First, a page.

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Summary:

KZSW, a local TV station in Temecula, Calif., has begun posting news and sports coverage to YouTube. The station started last month, and whe…

KZSW, a local TV station in Temecula, Calif., has begun posting news and sports coverage to YouTube. The station started last month, and when we check there were 42 clips. That station has limited coverage, according to the Press Enterprise , with a potential audience of 30,000 homes. Posting on YouTube, of course, grows that potential audience by many orders of magnitude — and it offloads to YouTube the cost of the bandwidth. It’s far greater exposure, at minimal or no additional expense.
This seems to be a first (readers, let us know if we’re wrong) and it opens the doors to some potentially fascinating interactions. For example, will any viewers be sufficiently motivated to post response videos to any of the KZSW reports? But even if there are no response videos, it opens the world to the local TV news in the way the web opens the world to local newspapers. As Edward Fink, chairman of Cal State Fullerton’s Radio-TV-Film department, told the Press Enterprise, “YouTube is there and it’s free. If you’re trying to find an audience, why not use it?” (via the SplashCast company blog).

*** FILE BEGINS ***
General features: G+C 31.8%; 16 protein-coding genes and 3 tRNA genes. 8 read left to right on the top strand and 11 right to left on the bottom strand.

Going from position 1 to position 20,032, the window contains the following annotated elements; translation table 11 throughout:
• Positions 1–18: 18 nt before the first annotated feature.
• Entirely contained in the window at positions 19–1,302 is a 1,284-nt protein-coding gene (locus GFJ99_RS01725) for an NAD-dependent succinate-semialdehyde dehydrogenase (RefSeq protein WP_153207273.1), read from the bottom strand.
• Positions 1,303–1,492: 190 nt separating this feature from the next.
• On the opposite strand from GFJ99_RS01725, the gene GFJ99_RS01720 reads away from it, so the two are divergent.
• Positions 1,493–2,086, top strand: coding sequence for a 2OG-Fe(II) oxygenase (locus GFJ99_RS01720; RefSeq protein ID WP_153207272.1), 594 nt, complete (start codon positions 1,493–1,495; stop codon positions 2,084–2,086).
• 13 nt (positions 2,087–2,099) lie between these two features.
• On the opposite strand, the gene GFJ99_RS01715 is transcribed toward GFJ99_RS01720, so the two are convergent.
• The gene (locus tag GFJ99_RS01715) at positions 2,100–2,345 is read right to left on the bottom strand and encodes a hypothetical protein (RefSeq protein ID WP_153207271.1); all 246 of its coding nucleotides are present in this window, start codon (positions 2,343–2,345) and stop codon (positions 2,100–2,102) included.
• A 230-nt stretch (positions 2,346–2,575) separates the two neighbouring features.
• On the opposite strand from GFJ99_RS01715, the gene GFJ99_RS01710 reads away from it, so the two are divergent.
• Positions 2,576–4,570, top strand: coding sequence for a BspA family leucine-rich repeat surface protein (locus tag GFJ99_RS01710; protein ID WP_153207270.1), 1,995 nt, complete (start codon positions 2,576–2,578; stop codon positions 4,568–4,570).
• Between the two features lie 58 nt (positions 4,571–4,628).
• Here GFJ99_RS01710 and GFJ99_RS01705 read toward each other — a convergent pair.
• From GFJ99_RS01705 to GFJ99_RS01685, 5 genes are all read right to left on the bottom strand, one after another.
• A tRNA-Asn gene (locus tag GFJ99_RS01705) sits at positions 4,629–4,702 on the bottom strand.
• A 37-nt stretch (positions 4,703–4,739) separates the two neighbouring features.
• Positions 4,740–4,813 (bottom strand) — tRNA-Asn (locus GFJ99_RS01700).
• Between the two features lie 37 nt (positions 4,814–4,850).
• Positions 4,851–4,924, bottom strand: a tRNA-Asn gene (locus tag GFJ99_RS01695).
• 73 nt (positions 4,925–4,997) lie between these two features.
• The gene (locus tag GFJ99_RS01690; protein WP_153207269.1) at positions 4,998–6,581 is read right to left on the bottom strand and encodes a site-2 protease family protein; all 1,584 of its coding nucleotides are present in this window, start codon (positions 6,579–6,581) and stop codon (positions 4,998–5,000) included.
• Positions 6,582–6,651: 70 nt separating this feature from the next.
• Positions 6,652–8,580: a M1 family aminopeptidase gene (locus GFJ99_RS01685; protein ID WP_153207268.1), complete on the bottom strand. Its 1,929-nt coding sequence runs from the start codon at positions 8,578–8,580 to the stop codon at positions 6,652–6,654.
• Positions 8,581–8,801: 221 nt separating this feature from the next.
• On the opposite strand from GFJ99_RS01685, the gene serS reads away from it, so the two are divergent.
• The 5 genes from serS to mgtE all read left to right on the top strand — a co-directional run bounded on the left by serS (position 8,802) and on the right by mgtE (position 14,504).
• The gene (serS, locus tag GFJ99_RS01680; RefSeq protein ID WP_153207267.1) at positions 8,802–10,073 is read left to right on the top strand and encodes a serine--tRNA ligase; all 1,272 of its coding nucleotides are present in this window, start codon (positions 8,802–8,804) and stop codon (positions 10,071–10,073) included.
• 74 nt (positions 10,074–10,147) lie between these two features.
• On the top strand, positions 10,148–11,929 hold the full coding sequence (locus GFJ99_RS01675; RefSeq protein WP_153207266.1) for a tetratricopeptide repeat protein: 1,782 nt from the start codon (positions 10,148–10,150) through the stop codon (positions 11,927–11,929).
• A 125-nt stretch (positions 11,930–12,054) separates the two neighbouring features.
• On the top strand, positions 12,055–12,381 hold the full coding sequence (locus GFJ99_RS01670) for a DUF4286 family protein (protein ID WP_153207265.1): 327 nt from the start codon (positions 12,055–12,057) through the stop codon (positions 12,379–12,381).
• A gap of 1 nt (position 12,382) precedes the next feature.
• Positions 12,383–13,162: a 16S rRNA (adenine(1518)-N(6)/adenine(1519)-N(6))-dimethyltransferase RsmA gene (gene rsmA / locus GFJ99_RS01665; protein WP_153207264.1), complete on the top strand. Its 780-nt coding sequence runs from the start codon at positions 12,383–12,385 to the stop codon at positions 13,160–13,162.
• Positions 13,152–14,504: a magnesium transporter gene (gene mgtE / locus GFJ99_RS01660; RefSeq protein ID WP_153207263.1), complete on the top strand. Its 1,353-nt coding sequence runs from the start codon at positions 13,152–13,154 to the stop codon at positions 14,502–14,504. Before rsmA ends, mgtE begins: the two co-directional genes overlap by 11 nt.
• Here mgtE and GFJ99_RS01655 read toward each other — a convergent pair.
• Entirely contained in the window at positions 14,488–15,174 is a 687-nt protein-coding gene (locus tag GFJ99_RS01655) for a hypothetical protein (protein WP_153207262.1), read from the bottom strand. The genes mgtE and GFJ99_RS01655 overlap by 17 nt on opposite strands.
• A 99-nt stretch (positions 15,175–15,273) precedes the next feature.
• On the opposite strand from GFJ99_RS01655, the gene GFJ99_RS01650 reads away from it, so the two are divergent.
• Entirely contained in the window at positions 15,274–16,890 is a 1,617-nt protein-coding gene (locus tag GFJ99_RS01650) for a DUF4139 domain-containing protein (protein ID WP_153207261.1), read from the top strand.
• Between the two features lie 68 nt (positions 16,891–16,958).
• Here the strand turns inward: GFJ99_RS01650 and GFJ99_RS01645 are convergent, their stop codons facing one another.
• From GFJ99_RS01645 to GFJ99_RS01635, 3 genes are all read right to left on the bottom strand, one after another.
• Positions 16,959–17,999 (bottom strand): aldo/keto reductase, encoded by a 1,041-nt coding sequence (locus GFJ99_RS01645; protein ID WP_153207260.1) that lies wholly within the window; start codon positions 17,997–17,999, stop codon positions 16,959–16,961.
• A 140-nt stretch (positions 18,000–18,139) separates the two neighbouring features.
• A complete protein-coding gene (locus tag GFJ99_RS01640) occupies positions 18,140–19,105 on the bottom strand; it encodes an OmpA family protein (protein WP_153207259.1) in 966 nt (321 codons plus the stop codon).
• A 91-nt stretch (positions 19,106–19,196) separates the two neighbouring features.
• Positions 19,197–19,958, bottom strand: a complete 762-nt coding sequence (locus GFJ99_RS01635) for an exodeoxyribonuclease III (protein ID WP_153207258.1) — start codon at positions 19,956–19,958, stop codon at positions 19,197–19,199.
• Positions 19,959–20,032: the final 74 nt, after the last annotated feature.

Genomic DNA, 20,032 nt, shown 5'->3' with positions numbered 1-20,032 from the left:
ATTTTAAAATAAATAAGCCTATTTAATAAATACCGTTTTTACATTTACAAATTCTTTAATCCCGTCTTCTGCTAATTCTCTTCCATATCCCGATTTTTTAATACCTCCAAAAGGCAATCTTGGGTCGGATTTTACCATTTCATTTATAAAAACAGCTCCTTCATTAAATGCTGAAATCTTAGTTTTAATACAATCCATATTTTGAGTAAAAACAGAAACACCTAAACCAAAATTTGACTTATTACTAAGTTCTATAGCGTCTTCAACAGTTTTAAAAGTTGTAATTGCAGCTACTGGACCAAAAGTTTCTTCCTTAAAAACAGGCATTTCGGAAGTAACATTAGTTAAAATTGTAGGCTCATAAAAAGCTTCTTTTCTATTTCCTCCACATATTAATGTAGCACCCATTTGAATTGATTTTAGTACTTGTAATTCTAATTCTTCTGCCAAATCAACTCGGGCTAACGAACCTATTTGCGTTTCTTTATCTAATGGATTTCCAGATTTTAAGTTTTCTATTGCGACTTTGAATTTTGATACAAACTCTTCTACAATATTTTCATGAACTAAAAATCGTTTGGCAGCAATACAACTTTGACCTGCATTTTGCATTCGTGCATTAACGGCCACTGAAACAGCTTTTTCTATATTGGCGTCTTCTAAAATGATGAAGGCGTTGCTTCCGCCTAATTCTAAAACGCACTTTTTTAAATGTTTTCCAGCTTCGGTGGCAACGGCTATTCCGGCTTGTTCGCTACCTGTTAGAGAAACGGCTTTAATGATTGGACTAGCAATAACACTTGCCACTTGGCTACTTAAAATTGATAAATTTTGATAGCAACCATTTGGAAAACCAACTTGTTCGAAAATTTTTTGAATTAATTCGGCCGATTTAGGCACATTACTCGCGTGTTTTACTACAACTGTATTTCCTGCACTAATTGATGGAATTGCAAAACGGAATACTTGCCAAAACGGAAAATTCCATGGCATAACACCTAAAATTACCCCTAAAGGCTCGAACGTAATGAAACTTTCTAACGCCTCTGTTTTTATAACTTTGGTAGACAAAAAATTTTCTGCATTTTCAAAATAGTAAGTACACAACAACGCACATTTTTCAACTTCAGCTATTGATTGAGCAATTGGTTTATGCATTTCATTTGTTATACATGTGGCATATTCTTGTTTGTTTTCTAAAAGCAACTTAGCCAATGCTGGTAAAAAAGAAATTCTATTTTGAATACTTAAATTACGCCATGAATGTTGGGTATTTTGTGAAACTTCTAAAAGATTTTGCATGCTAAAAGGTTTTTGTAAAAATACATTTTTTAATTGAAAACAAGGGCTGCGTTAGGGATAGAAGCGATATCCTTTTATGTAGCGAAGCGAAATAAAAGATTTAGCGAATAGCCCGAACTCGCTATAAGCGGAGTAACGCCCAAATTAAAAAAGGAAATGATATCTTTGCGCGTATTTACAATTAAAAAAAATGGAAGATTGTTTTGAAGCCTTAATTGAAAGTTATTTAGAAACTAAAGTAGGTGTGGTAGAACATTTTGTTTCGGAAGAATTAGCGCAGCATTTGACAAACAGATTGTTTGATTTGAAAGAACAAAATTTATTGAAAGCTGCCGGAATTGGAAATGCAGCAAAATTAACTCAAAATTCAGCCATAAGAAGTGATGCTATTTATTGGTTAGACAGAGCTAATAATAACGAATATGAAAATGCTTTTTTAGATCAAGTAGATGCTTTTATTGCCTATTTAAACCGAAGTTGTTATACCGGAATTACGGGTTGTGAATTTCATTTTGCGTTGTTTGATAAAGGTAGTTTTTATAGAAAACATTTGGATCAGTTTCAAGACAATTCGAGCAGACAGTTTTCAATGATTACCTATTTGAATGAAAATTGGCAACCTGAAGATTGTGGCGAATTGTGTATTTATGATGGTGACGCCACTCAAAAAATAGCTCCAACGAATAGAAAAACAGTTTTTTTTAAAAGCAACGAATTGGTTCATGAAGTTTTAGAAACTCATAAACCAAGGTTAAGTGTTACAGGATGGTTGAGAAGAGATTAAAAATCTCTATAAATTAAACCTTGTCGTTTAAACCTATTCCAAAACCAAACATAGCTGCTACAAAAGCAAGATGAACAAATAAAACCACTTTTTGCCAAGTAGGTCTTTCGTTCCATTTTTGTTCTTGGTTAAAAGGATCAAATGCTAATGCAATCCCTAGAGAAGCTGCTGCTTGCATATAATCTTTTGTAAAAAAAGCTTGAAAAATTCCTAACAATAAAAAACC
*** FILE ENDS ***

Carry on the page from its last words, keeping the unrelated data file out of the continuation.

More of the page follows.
When I consulted with a large newspaper-related website a decade ago, we found consistently that more than 20 percent of the site’s visitors came from outside the local service area of the newspaper. YouTube and the like could be other ways in which expat communities stay close to video content that’s no longer local but still important to them.

  1. But where's the money? Local advertisers won't benefit from the additional non-local market reach and YouTube isn't yet serving in-stream advertising over that content because that's not yet (key: yet) part of their user posting agreement. So, although I agree that it's an interesting experiment in discontiguous programming, where's the money?

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